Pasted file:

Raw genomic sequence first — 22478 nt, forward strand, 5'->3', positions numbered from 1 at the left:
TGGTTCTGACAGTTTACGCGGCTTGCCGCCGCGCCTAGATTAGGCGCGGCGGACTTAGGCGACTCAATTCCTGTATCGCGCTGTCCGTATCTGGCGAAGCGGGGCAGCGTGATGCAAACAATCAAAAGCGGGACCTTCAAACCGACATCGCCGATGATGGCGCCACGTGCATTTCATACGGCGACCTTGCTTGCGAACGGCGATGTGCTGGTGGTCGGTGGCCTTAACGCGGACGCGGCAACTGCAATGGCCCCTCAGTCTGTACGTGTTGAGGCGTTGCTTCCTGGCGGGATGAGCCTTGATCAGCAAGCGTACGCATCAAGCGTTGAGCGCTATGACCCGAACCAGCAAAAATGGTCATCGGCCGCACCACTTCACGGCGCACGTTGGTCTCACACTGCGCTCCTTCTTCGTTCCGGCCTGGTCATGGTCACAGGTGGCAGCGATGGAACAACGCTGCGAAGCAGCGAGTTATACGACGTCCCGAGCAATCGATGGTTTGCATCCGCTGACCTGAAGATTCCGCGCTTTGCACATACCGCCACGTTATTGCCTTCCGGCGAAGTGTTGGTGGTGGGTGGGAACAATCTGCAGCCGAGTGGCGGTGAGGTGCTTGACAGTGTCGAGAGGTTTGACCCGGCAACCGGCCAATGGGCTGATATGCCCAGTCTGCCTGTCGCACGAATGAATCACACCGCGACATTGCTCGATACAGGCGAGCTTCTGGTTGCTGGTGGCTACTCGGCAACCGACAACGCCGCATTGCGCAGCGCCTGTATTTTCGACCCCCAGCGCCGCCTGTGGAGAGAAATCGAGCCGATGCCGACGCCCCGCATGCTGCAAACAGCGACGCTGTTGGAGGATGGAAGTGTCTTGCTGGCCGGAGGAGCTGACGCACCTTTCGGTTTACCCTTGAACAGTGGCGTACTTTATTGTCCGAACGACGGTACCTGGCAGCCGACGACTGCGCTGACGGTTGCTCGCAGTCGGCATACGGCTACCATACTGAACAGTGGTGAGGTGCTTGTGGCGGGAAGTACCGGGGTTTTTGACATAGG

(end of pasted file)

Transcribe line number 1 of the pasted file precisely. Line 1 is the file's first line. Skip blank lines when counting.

Raw genomic sequence first — 22478 nt, forward strand, 5'->3', positions numbered from 1 at the left: